[OUTLOOK]Dealing with strategic flexibility

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[OUTLOOK]Dealing with strategic flexibility

One of the most sensitive issues in the recent negotiations for the South Korea-U.S. alliance is the “strategic flexibility” of United States Forces in Korea (USFK). The idea of strategic flexibility refers to the possibility of U.S. forces stationed in Korea being dispatched to areas outside the Korean Peninsula if necessary. In other words, the idea is that the U.S. forces in Korea can flexibly move in and out of the peninsula.
Ever since the world came under a new monopolar system where the United States stands in the center, the United States is busy realigning its troops into quick mobilization forces. And Washington is devising a strategy of quickly commanding the U.S. forces in areas closest to the trouble to deter the threats against the new monopolar system.
It is under this concept that the United States is trying to authorize the strategic flexibility of U.S. forces stationed in its ally, South Korea. However, the South Korean government is approaching the problem with great caution. This is because, if things go wrong, there is a possibility of Korea being caught in the dispute between China and Taiwan, if the U.S. forces in Korea are commanded into it.
The statement of President Roh Moo-hyun at the graduation of the Air Force Academy on March 8, that South Korea will not become involved in disputes in Northeast Asia against its will, due to the expanded role of the U.S. forces here, is an example that shows us the cautiousness of the Korean government.
Some criticize that the government’s overly cautious approach is causing cracks in the South Korea-U.S. alliance. Also some people point out that the recent statements of Evans J.R. Revere, acting assistant secretary of state for East Asian and Pacific affairs, and Victor Cha, East Asia security specialist at the U.S. National Security Council, expressed the U.S. government’s discontent with the matter when they paradoxically said that strategic flexibility is necessary for Korea’s defense too.
However, looking closer into the problem, we can see that the position of the Korean government is not to go against strategic flexibility but to make rules, systems and safety devices for strategic flexibility.
It can be said that President Roh’s statement means that we support strategic flexibility when the national interests of South Korea and the United States are on the same line, but propose to go through negotiations and adjustments in advance if this is not the case. It would not be necessary to criticize the Korean government for taking a strong position in its negotiations with the U.S. government on rules, systems and safety devices for strategic flexibility. If media outlets criticize negotiations in line with the national interest saying they cause cracks in our alliance with the United States, that will only weaken Korea’s negotiating power.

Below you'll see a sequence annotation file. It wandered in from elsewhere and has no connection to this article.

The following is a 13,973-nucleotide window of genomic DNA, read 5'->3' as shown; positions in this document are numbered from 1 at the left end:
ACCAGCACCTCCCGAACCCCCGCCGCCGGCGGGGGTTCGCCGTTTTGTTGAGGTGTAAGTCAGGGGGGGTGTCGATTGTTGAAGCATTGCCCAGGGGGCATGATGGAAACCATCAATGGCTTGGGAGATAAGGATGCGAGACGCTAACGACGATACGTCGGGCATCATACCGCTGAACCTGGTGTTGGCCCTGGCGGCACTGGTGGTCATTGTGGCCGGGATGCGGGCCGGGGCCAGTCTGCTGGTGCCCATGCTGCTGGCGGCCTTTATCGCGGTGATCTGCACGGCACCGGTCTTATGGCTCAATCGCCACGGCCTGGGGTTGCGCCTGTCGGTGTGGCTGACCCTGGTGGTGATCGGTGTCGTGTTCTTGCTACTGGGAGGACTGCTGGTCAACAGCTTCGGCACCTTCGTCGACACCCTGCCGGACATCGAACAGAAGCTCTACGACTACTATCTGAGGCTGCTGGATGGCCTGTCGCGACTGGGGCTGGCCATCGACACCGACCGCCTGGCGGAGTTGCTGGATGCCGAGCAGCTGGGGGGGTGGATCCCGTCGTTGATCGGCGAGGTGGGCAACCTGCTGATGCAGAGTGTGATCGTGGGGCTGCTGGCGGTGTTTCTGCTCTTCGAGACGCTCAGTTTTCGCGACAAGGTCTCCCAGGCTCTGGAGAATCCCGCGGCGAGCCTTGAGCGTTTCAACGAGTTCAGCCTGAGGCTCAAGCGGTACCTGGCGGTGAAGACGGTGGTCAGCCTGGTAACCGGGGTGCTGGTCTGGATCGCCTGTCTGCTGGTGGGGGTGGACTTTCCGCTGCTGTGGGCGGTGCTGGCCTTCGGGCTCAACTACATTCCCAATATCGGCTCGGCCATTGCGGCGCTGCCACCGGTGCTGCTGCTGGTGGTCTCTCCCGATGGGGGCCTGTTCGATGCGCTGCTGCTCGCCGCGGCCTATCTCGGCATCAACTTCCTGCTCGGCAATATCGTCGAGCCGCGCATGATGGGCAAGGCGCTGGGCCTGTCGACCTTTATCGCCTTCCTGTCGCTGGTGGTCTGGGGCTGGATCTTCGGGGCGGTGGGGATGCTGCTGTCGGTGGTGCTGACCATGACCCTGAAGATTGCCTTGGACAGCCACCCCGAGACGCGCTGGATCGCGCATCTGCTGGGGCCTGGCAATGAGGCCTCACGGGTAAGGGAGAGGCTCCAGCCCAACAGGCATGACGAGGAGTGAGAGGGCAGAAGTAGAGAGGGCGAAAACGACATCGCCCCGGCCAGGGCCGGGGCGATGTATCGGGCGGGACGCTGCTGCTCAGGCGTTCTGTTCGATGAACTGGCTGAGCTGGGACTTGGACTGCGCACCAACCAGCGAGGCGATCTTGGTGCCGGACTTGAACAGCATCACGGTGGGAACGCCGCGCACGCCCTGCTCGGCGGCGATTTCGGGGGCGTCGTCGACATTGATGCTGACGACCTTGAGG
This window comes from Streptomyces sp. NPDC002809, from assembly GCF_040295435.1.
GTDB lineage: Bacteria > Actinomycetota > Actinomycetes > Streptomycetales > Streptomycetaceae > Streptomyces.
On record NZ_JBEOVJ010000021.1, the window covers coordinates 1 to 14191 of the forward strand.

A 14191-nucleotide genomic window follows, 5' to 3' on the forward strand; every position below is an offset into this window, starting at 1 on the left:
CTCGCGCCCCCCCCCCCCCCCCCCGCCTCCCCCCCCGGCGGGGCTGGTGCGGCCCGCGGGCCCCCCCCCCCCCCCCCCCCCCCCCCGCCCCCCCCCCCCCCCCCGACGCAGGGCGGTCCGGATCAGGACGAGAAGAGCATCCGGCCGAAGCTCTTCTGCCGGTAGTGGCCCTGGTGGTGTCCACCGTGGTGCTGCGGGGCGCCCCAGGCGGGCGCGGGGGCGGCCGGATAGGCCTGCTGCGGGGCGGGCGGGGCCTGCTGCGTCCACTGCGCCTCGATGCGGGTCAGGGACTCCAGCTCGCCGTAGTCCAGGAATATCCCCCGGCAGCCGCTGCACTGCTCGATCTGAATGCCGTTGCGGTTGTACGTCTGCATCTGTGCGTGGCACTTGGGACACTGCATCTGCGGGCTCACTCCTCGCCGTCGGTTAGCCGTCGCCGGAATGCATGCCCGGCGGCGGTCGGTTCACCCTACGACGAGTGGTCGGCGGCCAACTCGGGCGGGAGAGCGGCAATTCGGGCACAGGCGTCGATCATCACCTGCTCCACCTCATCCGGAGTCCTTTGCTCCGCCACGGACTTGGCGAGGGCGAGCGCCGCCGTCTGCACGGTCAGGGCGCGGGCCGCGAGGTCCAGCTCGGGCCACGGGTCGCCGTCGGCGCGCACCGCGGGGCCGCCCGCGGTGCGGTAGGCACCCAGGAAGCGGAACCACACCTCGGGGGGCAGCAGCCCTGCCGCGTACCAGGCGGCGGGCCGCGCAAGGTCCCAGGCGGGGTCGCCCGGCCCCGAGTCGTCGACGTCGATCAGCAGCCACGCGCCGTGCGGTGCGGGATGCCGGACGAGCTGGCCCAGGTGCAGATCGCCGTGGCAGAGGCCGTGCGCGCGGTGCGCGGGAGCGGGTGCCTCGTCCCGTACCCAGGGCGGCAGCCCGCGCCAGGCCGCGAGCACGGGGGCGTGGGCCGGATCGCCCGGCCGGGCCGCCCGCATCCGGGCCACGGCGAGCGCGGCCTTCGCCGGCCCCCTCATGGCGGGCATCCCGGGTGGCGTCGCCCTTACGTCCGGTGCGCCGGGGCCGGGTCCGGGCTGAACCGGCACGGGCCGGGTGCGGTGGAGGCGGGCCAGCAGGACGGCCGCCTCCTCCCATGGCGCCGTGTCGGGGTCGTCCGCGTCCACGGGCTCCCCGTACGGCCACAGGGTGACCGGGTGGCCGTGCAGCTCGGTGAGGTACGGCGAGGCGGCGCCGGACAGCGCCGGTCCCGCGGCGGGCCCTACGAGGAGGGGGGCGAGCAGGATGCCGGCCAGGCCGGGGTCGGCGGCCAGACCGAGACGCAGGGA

Nevertheless, I hope that the Korean government would consider the following points when it devises the rules, systems and safety devices for strategic flexibility.
First, the main market and region of economic interest of Korea, which now ranks as the 12th largest economy in the world, overlaps with that of the United States. Since the stability of our market and the region where our economic interest depends is directly linked with the national interest of our country, we must take a cooperative position at the proposal that the United States will defend the market and economic region by exercising strategic flexibility.
Second, if the dispute between China and Taiwan is a manipulation of China’s intentions to destroy the free democracy and market economy of Northeast Asia, it is not good for the national interest of Korea to watch it with folded arms. The Korean Peninsula could be China’s next target. However, the possibility of China creating such a dispute while it is involved in the move for globalization is very low. Therefore, South Korea and the United States should cooperate and solve the dispute between China and Taiwan diplomatically, too.
Third, we must make an effort to create trust between the United States and China at the same time, in order to make the strategic flexibility of the U.S. Forces Korea a part of our future alliance with the United States. The most fundamental reason why Korea is taking a cautious position on the issue of strategic flexibility of U.S. Forces in Korea is because of the concern that the United States and China may start a military conflict over Taiwan.
However if the United States and China build mutual trust and a relationship in which the Taiwan problem can be solved diplomatically, Korea will also be able to take on a flexible attitude toward the strategic flexibility of the American forces here.

* The writer is a professor of economics at the Graduate School of International Studies at Seoul National University. Translation by the JoongAng Daily staff.

by Lee Keun
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